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Zao Onsen offers an authentic Japanese experience to travellers, with traditional ryokans, small hotels and beautiful onsen all making this a unique place to visit in Japan. The onsen are one of the reasons many people come, and the other is the large range of skiing and snowboarding options, with nine different ski areas, 42 lifts and 741 acres of snow to enjoy. Located in a spectacular mountainous area, visitors are also treated to stunning views and fantastic scenery. This also means that it’s worth visiting throughout the warmer months, too, with hiking tours and fantastic greenery to be enjoyed.
The small size of Zao means that almost everything is within walking distance, including the slopes and public onsen. Although most of the hotels have private onsens for guests to use, the public onsen offer a traditional experience and a beautiful environment to relax in. All of the hotels and ryokans, while small, will offer services for skiers and snowboarders, such as complimentary shuttles, drying services and delicious hearty meals to energise you. There isn’t much nightlife in Zao, but there is some delicious food well worth trying as well as a great range of more traditional Japanese restaurants that will be memorable for all guests.
The ski resort itself contains plenty of different terrain to keep skiers and snowboarders of all levels diverse and interesting. The steepest run is the Yokokura Wall at 38 degrees, and the longest is 10 kilometres long, and there are plenty of ski schools throughout the area for beginners. There are also nice base areas in which to practice, protected from wind and harsh weather. For the more experienced, back country runs are also available with guides and there are plenty of more exciting opportunities available to those who seek them out.
One of Zao’s largest attractions is the field of ‘Snow Monsters,’ frozen fir trees located at the top of the mountain, which can be toured in the evening, the town uses beautiful lights to create stunning visual patterns across the fields. There’s also the Festival of Fire and Ice that happens yearly, celebrating with flames and torches and – of course – fireworks. The date changes yearly, but is generally held in the month of January. The location of Zao also makes it a great spot to do some day trips in an out of town, such as to Yamadera Temple, Yamagata City or Sendai City, and the nearby mountains make for great hiking trips during the warmer months – all of this makes Zao a spot to visit any time of the year.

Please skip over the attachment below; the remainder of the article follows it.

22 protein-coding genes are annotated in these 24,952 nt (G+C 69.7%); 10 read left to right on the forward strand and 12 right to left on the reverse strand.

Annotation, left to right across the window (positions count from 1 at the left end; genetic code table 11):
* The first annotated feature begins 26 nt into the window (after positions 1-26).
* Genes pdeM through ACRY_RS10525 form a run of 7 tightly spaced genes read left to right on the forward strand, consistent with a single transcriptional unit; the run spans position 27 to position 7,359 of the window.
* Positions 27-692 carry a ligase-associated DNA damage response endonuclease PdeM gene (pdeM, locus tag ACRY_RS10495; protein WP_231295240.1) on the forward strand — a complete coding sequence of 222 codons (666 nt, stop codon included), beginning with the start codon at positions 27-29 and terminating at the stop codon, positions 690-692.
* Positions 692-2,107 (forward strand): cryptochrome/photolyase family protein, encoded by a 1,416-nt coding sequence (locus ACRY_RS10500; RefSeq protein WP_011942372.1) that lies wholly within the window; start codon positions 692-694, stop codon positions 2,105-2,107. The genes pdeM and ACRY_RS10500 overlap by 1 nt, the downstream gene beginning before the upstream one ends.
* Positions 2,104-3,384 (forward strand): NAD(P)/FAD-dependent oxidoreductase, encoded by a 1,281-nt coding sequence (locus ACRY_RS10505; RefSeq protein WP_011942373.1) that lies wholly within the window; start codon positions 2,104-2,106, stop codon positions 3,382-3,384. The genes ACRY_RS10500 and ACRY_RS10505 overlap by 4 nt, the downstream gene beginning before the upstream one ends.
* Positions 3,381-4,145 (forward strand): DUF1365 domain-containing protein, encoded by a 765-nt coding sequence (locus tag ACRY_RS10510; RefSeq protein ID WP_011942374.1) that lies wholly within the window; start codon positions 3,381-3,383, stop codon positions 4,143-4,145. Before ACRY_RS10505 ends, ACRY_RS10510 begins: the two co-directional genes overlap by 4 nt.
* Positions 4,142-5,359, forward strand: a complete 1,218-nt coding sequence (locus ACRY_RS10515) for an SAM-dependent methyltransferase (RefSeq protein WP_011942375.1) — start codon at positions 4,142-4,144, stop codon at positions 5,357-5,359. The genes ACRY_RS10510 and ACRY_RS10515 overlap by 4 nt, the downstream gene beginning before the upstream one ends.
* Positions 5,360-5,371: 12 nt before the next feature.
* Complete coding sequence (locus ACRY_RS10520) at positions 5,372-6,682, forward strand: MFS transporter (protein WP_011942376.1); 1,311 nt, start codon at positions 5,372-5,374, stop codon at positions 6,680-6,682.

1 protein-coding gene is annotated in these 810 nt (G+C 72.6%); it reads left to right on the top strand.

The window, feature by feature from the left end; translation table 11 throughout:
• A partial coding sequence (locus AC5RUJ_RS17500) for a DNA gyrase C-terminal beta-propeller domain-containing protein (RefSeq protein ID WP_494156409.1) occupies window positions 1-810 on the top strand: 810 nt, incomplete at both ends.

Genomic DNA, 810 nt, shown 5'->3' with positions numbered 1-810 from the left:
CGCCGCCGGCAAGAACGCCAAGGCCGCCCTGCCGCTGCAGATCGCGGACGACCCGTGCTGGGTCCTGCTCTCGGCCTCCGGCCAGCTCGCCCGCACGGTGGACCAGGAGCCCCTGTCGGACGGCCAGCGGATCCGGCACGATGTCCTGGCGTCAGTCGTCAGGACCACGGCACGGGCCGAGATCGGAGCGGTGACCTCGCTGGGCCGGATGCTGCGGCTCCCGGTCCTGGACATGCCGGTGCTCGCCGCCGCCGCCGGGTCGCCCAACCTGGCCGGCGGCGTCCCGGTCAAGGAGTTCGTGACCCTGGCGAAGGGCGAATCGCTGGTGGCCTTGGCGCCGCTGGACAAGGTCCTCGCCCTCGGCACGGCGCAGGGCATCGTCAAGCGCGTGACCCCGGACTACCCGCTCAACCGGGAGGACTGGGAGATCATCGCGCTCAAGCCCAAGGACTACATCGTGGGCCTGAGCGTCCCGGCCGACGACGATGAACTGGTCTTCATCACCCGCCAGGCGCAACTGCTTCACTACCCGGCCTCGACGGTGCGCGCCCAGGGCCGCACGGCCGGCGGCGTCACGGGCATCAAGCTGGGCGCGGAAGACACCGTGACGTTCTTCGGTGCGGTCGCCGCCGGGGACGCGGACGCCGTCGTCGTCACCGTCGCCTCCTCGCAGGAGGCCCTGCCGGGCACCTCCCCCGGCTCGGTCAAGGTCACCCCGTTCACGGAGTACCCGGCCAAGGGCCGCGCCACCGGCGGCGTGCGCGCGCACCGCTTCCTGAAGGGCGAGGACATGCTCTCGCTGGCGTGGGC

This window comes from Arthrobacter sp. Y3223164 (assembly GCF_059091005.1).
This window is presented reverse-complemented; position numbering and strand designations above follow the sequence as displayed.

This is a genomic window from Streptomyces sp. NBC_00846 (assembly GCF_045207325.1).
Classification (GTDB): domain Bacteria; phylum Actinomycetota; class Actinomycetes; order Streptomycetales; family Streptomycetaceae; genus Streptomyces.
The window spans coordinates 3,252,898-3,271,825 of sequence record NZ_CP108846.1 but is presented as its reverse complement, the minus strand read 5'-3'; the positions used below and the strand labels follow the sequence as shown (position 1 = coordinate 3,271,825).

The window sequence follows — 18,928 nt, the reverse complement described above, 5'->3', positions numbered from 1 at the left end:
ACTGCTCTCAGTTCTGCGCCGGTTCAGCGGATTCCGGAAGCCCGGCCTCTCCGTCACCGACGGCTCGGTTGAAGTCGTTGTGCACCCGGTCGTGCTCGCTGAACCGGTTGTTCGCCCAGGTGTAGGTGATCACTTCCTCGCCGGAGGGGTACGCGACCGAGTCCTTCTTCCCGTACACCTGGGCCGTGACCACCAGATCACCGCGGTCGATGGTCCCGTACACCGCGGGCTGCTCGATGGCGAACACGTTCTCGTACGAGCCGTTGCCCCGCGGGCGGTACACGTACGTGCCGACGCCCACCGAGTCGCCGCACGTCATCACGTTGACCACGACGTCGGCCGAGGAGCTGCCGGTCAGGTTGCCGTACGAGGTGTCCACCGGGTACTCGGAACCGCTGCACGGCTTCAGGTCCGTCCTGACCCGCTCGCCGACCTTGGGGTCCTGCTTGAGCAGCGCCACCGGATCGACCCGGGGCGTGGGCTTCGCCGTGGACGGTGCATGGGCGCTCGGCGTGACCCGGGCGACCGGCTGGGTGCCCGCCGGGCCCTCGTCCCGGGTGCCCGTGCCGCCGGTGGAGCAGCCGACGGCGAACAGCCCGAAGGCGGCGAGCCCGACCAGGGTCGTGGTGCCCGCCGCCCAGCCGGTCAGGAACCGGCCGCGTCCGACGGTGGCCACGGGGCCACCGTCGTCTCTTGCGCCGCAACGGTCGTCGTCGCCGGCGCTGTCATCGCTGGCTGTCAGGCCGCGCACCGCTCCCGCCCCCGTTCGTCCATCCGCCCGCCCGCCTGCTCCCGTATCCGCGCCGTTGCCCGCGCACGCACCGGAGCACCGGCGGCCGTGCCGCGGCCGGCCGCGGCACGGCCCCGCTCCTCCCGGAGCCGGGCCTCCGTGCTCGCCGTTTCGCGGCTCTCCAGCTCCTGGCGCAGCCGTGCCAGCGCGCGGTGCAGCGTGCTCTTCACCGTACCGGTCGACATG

Like most of the resort, the accommodation options here are largely steeped in tradition, with guests having a large range of traditional Japanese ryokans and simple pensions. There are also a handful of larger hotels with western-style rooms, and western food is available at some of the restaurants, but be prepared to sleep on tatami futon bedding and enjoy some delicious Japanese food should you pay a visit.
The hotels and ryokans on the right side of Zao have easiest access to the slopes, but the left side caters to a more aesthetic crowd with stunning traditional designs and architecture you’d be hard pressed to find elsewhere. Almost all of the ryokans and hotels offer stunning onsen free for guest use, too. As the resort is quite spread out, a lot of places will offer shuttle buses or transport services, and this can be a great help getting around in the snowy weather.